Is the paid parking lot responsible to pay damages of my car that got flooded? 6 Answers as of November 22, 2012My car is flooded from a storm and I do not have comprehensive insurance. It was parked in an outside parking lot in an evacuation zone. My contract with the parking lot did NOT include a specific limitation of liability from flood damage. The only specific limitation of liability was towards lost profits and personal property in the car. There is a specific limitation of liability of up to $25,000 for theft, fire or explosion with the option to buy into more $ coverage. No one called me to tell me to take the car out and the gates were locked before the storm came. Some cars in the lot were lifted up and avoided the damage (not mine). I am currently in my payments to the lot. Is the parking lot responsible for damages to my flooded car? They have blurted out the Act of God defense in my initial conversation with them but does it even work in this situation (they could have bought flood insurance, especially since the lot was in an evacuation zone going back to Irene from 2011).
Law Offices of Ronald A. Steinberg & Associates | Ronald A. Steinberg, BA, MA, JD
I do not see how they could control the flood. They can only be held accountable for things over which they have control. If you were driving on ice, at a speed of 2 miles per hour, and you stepped on the brakes for a red light block ahead, and skidded for the block and collided with my car which was either stopped at the red light or was traveling through the intersection on the green light, should you be held responsible for the accident? (The answer is YES, you would be responsible, because you have control over the car).
Answer Applies to: Michigan
David F. Stoddard | David F. Stoddard
The act of God defense does apply here (it is not really a defense as will be explained below). What insurance you have does not have any bearing on whether you are liable. It simply pays for act and omission for which you are liable. For example if I am driving and involved in an accident, if I was negligent and it was my fault I am liable, whether I have insurance or not. If I am not negligent, but it is the other driver's fault, then I am not liable. The fact that I could have bought insurance does not make it my fault or make me liable. The lot owes you a duty of exercising due care in keeping you auto protected. This may involve reasonable degree of security against theft, and making sure there are no hazards such a s a rotten tree that might fall on your car. The parking lot is not required to prevent hurricanes and floods. You would have to show that an act or omission of the lot owners breached their duty to exercise due care to prevent the damage. I doubt that it would be reasonable to expect them to move every car to higher ground when they got notice that a flood was coming (if they even got such notice). One would expect the car owners to do this. Now, if they locked you out and that prevented you from moving your car, that could be negligence. Normally, property owners are not responsible for "acts of God". It is not really a defense, it's just that the owner did nothing to cause the accident. It was an act of God. Lot owners did not cause the flood. You have to shoe that there is something a reasonable lot owner should have done under the circumstances keep the cars safe, something that they had a duty to do.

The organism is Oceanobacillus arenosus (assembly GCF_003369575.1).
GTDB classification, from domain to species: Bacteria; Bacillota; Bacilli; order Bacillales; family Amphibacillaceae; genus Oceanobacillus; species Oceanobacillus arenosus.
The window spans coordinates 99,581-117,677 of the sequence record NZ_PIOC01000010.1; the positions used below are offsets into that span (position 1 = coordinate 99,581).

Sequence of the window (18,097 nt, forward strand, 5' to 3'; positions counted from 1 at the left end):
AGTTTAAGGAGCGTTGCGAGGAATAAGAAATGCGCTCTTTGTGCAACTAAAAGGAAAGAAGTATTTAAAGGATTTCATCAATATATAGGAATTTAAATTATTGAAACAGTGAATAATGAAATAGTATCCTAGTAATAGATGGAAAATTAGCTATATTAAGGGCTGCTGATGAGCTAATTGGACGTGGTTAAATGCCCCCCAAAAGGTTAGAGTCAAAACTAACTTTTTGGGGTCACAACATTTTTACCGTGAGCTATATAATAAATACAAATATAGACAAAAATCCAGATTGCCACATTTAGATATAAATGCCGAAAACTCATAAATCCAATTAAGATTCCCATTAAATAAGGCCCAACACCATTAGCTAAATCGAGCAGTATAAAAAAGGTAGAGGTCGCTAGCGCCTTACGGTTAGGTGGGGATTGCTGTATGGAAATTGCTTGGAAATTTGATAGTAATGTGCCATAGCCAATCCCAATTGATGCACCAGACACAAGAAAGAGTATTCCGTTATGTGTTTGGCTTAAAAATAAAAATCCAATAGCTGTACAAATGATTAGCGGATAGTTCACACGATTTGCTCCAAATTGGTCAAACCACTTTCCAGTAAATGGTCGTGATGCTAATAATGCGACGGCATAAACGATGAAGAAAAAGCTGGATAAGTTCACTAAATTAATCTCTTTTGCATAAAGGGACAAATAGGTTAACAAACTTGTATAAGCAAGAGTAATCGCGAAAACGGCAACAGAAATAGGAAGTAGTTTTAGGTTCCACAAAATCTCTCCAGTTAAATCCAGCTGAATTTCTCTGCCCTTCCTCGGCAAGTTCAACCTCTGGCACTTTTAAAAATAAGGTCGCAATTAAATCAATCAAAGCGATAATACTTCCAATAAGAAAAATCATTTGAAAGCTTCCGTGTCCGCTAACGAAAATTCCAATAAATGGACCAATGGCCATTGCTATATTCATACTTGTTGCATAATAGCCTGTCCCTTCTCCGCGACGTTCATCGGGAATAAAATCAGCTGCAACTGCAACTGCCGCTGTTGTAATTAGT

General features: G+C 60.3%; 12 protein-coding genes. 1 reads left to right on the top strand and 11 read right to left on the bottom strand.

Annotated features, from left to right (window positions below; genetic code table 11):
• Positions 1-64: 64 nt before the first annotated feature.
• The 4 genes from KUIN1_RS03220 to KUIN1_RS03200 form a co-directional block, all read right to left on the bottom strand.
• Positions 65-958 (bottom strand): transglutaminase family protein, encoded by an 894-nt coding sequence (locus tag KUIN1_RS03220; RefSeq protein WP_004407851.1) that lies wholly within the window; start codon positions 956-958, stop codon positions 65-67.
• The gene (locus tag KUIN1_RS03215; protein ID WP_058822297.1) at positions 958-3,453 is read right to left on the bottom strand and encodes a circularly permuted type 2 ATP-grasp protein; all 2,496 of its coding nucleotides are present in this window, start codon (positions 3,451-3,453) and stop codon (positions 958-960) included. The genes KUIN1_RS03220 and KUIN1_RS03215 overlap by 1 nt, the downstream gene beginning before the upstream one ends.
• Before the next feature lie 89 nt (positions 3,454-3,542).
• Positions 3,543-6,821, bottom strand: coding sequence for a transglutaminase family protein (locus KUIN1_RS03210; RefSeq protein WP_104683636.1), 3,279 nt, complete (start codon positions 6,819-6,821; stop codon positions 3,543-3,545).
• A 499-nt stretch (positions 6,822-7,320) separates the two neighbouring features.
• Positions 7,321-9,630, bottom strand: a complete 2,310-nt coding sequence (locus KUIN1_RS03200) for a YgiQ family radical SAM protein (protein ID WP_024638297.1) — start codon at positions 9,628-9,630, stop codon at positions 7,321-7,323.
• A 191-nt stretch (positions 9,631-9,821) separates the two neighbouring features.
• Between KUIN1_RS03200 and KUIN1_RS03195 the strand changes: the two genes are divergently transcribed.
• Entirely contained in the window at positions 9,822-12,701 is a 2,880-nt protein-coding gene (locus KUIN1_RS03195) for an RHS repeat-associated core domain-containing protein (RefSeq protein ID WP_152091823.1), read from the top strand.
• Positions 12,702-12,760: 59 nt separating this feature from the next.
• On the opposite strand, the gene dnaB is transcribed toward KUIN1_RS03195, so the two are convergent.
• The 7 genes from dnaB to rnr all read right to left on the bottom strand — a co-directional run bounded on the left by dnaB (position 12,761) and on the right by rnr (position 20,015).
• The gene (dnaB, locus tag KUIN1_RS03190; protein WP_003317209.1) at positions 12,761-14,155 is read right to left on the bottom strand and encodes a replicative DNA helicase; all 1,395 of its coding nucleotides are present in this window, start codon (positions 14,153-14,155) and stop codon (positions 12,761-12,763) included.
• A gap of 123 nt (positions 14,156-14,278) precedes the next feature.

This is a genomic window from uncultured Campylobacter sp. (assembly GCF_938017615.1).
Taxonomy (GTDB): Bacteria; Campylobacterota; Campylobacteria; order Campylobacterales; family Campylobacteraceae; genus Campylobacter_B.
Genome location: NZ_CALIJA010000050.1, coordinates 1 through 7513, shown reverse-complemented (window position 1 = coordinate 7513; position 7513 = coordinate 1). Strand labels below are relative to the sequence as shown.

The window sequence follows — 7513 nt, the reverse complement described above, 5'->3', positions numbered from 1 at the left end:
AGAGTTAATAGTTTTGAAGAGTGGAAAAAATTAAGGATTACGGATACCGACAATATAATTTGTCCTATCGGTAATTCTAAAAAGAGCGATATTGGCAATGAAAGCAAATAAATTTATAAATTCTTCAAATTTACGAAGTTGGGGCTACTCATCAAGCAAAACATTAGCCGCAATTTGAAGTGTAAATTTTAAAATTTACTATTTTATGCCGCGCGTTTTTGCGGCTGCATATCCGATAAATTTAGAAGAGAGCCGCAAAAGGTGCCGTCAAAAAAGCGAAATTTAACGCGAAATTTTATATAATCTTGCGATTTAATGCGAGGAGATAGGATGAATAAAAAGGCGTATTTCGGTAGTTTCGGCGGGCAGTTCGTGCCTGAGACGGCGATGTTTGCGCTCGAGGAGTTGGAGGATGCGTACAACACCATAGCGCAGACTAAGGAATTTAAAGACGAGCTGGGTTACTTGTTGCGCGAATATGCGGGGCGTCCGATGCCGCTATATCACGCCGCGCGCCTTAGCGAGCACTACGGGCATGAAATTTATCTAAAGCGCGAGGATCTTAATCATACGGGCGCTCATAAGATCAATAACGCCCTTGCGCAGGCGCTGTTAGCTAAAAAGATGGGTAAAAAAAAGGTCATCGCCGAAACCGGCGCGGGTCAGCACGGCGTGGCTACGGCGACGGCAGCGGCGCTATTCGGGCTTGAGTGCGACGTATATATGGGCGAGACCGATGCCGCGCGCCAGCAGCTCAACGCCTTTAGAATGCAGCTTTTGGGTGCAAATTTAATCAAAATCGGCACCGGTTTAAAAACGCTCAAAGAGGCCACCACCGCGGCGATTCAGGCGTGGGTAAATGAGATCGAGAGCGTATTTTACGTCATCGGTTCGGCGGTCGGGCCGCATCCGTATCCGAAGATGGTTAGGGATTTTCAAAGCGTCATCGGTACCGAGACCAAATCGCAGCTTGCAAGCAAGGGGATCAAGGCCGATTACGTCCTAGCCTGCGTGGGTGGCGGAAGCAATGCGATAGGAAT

Answer Applies to: South Carolina
Paul Whitfield and Associates P.A. | Paul L. Whitfield
What is an "evacuation zone" are you at a military installation? Storms are acts of God. And I don't know why a parking lot would insure your car from a storm. Does not make sense to me. all of the paper work you talk about and insurance coverage questions would of course be the subject of contract law. they can contract to do anything not illegal. Get a lawyer to review your paperwork. Act of God is a good defense in NC.
Answer Applies to: North Carolina
Kelaher Law Offices, P.A. | James P Kelaher
An Act of God is a viable defense, however if they had knowledge that a storm was coming and that there may be a storm surge which could damage your car, then the "Act of God" defense won't cut it. The Act of God defense is only viable if the cause of the damage is sudden and unexpected.
Answer Applies to: Florida